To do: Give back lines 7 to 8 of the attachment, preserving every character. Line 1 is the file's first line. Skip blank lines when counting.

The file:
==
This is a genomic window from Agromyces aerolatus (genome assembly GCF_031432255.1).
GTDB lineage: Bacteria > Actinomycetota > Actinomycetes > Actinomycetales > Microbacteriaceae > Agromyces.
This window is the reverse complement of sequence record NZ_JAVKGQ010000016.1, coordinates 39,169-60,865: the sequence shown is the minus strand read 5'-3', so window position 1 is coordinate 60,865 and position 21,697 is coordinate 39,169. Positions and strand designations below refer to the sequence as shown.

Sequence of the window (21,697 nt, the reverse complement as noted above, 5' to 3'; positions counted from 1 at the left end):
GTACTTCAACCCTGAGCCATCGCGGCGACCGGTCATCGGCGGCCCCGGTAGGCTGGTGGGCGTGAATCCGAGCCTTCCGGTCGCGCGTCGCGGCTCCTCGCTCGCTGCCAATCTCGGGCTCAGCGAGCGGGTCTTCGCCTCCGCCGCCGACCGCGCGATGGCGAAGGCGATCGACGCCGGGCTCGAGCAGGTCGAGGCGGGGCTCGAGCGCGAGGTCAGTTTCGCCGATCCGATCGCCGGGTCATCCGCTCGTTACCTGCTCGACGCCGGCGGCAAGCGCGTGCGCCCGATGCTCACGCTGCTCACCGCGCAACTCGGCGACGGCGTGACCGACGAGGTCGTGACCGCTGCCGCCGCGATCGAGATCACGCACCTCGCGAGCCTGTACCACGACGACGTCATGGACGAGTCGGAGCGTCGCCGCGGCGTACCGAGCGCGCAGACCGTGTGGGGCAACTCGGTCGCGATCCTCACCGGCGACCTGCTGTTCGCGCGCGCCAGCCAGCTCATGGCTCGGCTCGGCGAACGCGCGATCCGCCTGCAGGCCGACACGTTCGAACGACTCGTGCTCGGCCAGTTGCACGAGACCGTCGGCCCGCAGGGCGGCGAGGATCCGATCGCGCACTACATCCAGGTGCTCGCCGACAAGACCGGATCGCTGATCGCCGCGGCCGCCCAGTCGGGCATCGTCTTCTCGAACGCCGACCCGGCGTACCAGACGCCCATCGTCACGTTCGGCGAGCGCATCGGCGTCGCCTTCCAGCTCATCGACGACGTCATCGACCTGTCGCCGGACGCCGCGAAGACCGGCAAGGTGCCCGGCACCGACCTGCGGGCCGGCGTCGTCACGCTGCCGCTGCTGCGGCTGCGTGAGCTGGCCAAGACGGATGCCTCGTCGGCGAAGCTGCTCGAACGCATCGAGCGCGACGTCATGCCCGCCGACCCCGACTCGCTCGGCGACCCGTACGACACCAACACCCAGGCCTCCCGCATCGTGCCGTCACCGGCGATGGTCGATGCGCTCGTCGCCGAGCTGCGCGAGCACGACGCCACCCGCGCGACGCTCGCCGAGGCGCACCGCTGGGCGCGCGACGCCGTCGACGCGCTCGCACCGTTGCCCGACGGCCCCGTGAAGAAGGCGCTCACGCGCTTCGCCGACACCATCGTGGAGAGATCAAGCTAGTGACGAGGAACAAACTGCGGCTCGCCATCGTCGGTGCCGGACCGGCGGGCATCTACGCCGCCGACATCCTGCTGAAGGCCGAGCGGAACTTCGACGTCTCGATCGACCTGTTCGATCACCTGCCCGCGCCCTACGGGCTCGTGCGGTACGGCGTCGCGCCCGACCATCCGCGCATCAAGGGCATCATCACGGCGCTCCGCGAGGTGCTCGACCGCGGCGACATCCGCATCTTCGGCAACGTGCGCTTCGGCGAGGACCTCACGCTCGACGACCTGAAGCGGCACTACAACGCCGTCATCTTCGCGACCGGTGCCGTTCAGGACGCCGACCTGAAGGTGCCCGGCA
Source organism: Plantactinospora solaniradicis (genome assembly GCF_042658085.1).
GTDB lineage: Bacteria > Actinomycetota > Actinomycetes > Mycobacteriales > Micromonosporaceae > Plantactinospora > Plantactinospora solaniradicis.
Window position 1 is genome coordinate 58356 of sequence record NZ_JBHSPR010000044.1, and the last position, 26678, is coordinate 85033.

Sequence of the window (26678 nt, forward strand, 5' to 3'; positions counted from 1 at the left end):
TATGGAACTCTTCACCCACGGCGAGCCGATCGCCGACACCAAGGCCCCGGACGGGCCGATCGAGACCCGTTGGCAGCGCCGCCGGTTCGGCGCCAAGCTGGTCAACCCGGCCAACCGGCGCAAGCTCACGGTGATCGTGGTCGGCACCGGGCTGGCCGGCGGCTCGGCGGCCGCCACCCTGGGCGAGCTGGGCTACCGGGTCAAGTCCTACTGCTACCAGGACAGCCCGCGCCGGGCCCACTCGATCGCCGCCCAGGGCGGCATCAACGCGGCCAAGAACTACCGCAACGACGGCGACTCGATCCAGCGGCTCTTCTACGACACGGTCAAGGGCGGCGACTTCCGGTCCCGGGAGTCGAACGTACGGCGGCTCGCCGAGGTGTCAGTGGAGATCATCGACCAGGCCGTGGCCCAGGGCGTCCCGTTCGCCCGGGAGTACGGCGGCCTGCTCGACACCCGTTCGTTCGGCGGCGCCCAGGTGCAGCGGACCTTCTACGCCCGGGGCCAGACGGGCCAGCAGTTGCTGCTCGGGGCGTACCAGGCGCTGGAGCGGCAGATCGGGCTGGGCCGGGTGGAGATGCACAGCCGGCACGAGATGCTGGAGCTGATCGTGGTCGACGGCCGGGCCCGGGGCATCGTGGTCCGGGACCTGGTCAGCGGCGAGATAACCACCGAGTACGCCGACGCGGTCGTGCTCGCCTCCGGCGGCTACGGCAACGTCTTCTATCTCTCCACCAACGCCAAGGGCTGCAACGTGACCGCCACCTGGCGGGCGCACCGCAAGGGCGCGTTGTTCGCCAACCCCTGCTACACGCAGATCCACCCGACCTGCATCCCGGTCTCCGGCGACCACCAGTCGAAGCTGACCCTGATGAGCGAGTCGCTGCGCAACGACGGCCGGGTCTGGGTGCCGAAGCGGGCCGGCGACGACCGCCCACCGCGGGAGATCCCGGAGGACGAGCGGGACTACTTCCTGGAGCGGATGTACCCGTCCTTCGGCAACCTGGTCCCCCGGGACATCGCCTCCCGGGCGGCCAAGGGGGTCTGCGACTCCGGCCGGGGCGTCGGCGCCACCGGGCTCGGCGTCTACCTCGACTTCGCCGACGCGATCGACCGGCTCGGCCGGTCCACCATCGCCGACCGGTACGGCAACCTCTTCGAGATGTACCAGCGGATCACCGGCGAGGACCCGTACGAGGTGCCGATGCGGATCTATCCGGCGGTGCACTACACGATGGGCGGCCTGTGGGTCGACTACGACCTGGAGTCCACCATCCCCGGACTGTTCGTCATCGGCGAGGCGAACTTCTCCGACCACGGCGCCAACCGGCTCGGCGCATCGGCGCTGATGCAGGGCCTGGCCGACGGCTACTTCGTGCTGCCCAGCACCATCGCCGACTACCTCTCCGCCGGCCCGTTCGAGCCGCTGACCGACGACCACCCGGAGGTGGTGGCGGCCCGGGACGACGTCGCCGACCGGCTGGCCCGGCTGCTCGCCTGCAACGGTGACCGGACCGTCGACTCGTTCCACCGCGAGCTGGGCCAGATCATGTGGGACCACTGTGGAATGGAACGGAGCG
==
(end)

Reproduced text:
GTDB lineage: Bacteria > Actinomycetota > Actinomycetes > Mycobacteriales > Micromonosporaceae > Plantactinospora > Plantactinospora solaniradicis.
Window position 1 is genome coordinate 58356 of sequence record NZ_JBHSPR010000044.1, and the last position, 26678, is coordinate 85033.